Michael Sandel’s Reith Lectures.

by Harry on June 9, 2009

A more suitable pick for the Reith Lectures I cannot imagine. Sandel’s first lecture is online here, and if, like me, you’re pushed for time the transcript (with comments and questions from Ed Miliband, David Willetts, Baroness Williams, Oliver Kamm, and someone called Owen) is here. The bio for Sandel contains this surprise:

A more unusual claim to fame is that Professor Sandel is believed to be the inspiration for the nuclear power magnate Montgomery Burns in The Simpsons cartoon.

Anyway, feel free to discuss Sandel’s first lecture. Cohen seminar rules apply (i.e., read the bloody thing before commenting — unlike Cohen’s book its free, short, and an easy read).

See under: European Social Democracy, Sorry State of

by Henry Farrell on June 9, 2009

The _Financial Times_ isn’t the leftiest of newspapers, but it is hard to argue with their “verdict”:http://www.ft.com/cms/s/0/4cd4fc48-5460-11de-a58d-00144feabdc0.html on the European Parliament elections:

The centre-right held its ground or advanced, both where it is in power and where it is in opposition. The mainstream left was decimated. This election shows that the social democratic parties have lost the will to govern. At a time when “the end of capitalism” is raised as a serious prospect, the parties whose historical mission was to replace capitalism with socialism offer no governing philosophy. Their anti-crisis policies are barely distinguishable from those of their rivals. The leadership crisis in several European socialist parties suggests their outdated ideas are matched by oversized egos.

Greens triumphed where the traditional left failed. Daniel Cohn-Bendit, who knows a thing or two about critiques of capitalism, appealed to voters willing to consider fundamental social change. As one of few groups to fight on pan-European issues, the Greens also proved that not all voters are deaf to Europe-wide politics. But the crisis has most benefited the strand of the European right that was never against regulating the market economy. By arguing that the crisis is a result of excessive “Anglo-Saxon” policies, centre-right parties have presented themselves as the most trustworthy stewards of a safer, European-style capitalism. Voters agreed.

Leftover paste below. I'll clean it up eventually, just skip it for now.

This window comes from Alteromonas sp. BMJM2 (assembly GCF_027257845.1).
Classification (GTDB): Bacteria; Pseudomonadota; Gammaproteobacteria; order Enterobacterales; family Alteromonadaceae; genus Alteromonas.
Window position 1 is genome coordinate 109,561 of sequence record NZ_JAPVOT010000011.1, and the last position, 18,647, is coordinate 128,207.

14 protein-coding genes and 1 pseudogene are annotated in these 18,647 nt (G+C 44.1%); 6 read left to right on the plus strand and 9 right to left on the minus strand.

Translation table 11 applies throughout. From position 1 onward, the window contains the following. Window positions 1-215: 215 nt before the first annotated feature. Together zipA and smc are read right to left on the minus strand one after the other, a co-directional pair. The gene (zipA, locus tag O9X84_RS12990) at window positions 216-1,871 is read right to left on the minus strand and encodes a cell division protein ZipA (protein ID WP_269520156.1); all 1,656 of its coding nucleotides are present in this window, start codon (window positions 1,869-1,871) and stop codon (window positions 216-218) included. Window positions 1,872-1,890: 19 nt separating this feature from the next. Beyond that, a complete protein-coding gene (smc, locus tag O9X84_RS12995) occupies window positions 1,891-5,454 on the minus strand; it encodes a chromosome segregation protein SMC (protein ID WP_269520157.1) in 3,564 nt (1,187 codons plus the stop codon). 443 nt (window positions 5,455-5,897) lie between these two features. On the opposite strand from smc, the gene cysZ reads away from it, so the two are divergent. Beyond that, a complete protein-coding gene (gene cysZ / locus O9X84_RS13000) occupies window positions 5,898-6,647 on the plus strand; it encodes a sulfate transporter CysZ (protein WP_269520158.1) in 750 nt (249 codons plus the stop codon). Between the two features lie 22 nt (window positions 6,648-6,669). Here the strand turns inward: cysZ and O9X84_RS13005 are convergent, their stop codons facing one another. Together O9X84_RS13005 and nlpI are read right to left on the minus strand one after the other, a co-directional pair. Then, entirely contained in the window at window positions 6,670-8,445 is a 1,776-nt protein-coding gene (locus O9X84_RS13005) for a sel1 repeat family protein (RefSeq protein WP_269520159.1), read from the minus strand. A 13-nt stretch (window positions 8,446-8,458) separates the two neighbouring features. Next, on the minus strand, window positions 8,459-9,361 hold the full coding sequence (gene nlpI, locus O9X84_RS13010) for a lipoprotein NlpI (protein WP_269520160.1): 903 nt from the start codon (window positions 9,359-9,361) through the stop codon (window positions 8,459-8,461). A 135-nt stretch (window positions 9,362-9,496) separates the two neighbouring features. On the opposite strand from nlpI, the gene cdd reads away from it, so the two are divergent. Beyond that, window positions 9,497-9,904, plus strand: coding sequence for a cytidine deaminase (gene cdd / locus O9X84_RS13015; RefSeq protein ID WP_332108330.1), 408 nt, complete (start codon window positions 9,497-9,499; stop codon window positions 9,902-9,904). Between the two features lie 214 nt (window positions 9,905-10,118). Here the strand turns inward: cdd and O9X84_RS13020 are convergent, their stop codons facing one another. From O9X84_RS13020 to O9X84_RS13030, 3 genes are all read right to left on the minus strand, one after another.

My own take on the failures of European social democracy a few months ago “was more or less identical”:https://crookedtimber.org/2009/02/18/social-democrats-and-capitalism/. I’d love to be convinced that I was wrong though. Or, in the absence of a compelling counter-claim, at least get a better sense of why European social democratic parties have become empty shells. One first-approximation guess is that this had to do with the largely successful efforts by social democrat ‘reformers’ to replace the old anti-capitalist ideas and language with more market-friendly stuff, which succeeded just in time to leave these parties completely unprepared to deal with the demise of actually existing capitalism. A second is that current day social democrats are much less able than their 1930s-1950s predecessors to meld nationalism and market constraints. Other possible explanations?


by Henry Farrell on June 9, 2009